Alberta: Seeding is progressing well. Some areas are nearly complete. Others need up to a week to wrap up. Rains fell across most of southern and central Alberta in the past week, with over 2” in some areas. Frost was widespread in central Alberta, with some areas reporting as low as -6 C. Alberta crop report.

Saskatchewan: Canola seeding is near complete in west and northeast regions. Parts of the southeast have not started seeding due to excess moisture and continuing rains. Growers there are looking at new crop insurance deadlines, which are June 1 for some areas. Frost hit the north canola growing region, with lowest lows around -6 C. Rains fell across the south, which was welcome in the southwest but not at all in the southeast. Saskatchewan crop report.

Manitoba: Canola seeding progress ranges from nothing done in parts of the southwest to maybe half done in the south central region. The provincial average is probably 15-20% but this is hard to pin down since seeding is so sporadic. Only the northwest corner escaped rain in the past week. Many areas had light frost. Manitoba crop report.

Why is the malting barley price dropping?

Friday, December 17th, 2010

Malting barley supplies in Western Canada are limited due to the bad harvest. Meanwhile, continuous rains in Eastern Australia over the past three weeks have cut the Aussie supply of malting barley. So why is the Pool Return Outlook for malting barley continuing to drop? Shouldn’t the price be rising? In the latest PRO released yesterday, malting barley is down another dollar a tonne. Two-row with average Saskatchewan freight and handling deducted now has a PRO of only $3.96 a bushel. That’s not much of a premium over feed barley. In this case, the reduced supply of malting barley is hurting the pooled price. There’s a limited supply to market into the higher world prices. Lower prices locked in earlier in the year are accounting for a bigger and bigger percentage of the pool, dragging down projected value. The price outlook for next crop year is a lot brighter. I’ve heard of at least one company offering a Cash Plus price of $5.75 a bushel. Unfortunately, that contract does not have an Act of God clause. Hopefully, there will be more companies with Cash Plus offerings. There should be a desire by companies to lock in a malting barley supply for next year.

I’m Kevin Hursh.

DynAgra, an independent Western Canada-based Company, is dedicated to providing growers with the tools to manage the risk and maximize the profitability of their farm business through the continued innovation of agricultural products and services. We are committed to developing and providing growers with the latest in precision agronomics, variable rate technology, soil fertility, crop protection, fertilizers, custom application and financial solutions.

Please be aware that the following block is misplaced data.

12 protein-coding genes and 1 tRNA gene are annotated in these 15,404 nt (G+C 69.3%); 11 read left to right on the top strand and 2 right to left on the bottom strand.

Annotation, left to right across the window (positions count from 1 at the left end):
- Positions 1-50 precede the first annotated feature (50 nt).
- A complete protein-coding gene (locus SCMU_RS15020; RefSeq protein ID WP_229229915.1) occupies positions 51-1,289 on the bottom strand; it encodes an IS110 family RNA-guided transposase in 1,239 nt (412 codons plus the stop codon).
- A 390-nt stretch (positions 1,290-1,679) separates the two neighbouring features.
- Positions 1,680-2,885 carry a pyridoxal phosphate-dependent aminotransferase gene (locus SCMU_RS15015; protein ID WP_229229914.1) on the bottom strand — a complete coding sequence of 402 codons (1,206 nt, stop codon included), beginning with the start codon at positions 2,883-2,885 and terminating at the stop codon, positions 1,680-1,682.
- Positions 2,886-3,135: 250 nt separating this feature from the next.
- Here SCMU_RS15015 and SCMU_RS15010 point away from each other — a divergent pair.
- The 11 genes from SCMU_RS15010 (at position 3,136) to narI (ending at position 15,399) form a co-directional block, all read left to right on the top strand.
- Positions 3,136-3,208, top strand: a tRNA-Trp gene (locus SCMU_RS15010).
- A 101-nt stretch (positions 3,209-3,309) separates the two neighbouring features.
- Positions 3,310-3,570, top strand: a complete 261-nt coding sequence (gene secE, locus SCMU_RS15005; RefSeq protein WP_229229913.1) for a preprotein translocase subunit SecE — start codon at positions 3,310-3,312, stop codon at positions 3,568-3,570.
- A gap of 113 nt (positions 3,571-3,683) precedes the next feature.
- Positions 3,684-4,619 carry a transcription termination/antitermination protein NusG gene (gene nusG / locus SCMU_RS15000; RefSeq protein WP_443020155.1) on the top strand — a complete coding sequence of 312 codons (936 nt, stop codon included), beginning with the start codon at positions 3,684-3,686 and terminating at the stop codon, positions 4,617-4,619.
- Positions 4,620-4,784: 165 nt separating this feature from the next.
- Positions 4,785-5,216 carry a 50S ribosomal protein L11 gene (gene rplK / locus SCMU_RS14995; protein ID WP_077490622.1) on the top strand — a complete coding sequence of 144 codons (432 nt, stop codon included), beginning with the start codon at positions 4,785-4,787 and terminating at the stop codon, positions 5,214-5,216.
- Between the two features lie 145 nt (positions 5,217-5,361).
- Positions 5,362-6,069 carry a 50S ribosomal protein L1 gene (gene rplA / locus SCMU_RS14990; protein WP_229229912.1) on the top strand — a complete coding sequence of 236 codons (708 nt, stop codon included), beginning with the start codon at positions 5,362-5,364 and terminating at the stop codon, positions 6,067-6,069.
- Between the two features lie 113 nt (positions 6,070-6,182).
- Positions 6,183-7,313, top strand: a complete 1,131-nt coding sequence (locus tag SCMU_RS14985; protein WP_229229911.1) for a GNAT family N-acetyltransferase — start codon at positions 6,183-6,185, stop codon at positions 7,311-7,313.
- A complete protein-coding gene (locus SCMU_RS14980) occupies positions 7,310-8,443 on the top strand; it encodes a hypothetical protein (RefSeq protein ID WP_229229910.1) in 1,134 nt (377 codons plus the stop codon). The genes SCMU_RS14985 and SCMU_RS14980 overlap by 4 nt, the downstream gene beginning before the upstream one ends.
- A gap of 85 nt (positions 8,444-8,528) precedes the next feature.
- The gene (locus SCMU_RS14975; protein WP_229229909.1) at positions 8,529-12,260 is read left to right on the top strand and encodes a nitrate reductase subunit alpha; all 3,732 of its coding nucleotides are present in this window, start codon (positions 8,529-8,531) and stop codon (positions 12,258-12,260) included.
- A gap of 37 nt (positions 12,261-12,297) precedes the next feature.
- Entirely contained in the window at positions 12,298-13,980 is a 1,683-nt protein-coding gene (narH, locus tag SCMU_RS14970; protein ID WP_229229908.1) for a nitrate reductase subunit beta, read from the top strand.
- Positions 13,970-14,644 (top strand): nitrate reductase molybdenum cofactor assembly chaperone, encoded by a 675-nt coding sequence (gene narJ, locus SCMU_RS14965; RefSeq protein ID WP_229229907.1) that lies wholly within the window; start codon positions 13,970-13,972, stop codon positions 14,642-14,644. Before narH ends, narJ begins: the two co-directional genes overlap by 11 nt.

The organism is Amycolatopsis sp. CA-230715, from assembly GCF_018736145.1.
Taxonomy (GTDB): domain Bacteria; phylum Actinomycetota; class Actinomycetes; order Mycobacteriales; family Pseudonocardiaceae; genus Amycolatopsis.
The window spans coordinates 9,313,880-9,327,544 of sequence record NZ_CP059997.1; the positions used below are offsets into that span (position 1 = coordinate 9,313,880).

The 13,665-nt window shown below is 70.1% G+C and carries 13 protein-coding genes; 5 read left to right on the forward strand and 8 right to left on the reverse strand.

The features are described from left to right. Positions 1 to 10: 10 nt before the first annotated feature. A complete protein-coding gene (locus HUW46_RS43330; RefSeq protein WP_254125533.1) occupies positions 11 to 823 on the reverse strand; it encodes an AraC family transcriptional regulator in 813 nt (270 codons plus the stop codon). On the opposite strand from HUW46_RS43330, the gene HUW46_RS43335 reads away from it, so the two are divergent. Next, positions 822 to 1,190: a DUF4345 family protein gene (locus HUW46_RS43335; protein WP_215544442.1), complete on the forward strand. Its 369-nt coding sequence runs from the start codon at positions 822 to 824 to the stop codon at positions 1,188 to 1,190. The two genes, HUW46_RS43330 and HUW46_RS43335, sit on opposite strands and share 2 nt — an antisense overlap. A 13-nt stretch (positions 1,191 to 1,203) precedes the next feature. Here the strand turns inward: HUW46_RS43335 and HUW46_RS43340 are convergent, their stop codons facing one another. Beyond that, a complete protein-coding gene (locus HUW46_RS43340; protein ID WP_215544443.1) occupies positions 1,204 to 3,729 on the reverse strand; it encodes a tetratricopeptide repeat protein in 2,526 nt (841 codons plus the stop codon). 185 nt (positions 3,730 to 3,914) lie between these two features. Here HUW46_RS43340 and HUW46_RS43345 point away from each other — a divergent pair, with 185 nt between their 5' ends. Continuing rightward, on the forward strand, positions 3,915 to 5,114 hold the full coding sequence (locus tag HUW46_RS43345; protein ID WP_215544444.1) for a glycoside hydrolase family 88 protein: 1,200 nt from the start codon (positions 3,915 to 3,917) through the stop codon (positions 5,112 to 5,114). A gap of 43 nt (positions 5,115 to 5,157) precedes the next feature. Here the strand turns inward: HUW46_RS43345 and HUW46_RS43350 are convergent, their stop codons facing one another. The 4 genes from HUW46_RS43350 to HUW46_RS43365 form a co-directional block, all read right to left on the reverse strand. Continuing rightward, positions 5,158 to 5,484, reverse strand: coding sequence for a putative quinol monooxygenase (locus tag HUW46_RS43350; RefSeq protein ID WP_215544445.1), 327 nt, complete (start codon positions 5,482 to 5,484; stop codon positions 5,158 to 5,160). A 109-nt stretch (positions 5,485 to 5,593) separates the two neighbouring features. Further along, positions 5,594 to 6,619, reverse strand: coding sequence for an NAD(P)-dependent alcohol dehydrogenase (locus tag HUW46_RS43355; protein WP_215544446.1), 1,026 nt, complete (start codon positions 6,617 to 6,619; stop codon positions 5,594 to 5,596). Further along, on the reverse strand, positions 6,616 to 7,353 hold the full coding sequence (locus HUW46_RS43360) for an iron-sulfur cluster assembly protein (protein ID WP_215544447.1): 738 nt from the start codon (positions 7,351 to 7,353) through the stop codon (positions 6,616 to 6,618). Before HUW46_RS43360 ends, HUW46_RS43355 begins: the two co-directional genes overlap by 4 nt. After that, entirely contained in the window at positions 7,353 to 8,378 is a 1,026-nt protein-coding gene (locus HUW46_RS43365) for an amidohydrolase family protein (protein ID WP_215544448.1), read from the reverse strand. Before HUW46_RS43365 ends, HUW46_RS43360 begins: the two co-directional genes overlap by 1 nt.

Crop quality takes a hit

Tuesday, August 31st, 2010

There is a wide range in quality over the limited amount of crop that’s been harvested. Within the lentil crop, a lot of disease and sprouting is evident, although there has also been some good quality harvested. With the weather this week, you have to think the quality of many crops is going to take a further hit. This is especially true on the eastern Prairies where there has been a lot of rain in the past couple of weeks and more rain is forecast. In addition to bleaching, sprouting and disease, the rain and cool weather is further delaying maturity. When the clouds finally clear, frost might not be far behind. It’s that time of year. The days are getting shorter and we can’t seem to get a sustained period of warm, dry weather. It’s been a difficult growing season and so far the same pattern is holding for harvest. We really need a repeat of last year’s abnormally hot and dry September. Otherwise the Saskatchewan crop is going to have below average quality as well as below normal quantity. I’m Kevin Hursh.

DynAgra, an independent Western Canada-based Company, is dedicated to providing growers with the tools to manage the risk and maximize the profitability of their farm business through the continued innovation of agricultural products and services. We are committed to developing and providing growers with the latest in precision agronomics, variable rate technology, soil fertility, crop protection, fertilizers, custom application and financial solutions.

Leaf disease robbing your yield?

Thursday, June 24th, 2010

With the wet soils and large amounts of rain that have swept through Alberta, leaf disease in cereal crops has come to the forefront. Growers have been bringing barley and wheat in for me to look at and they are full of disease. Tan spot and net blotch have been two of the diseases I have seen in the Standard area. 

 
Leaf Disease

Leaf Disease

The plant disease triangle is complete with the perfect environment and the pathogens are present and the host crops are susceptible. Scout your fields early and right until flag leaf to watch for those yield robbing leaf diseases.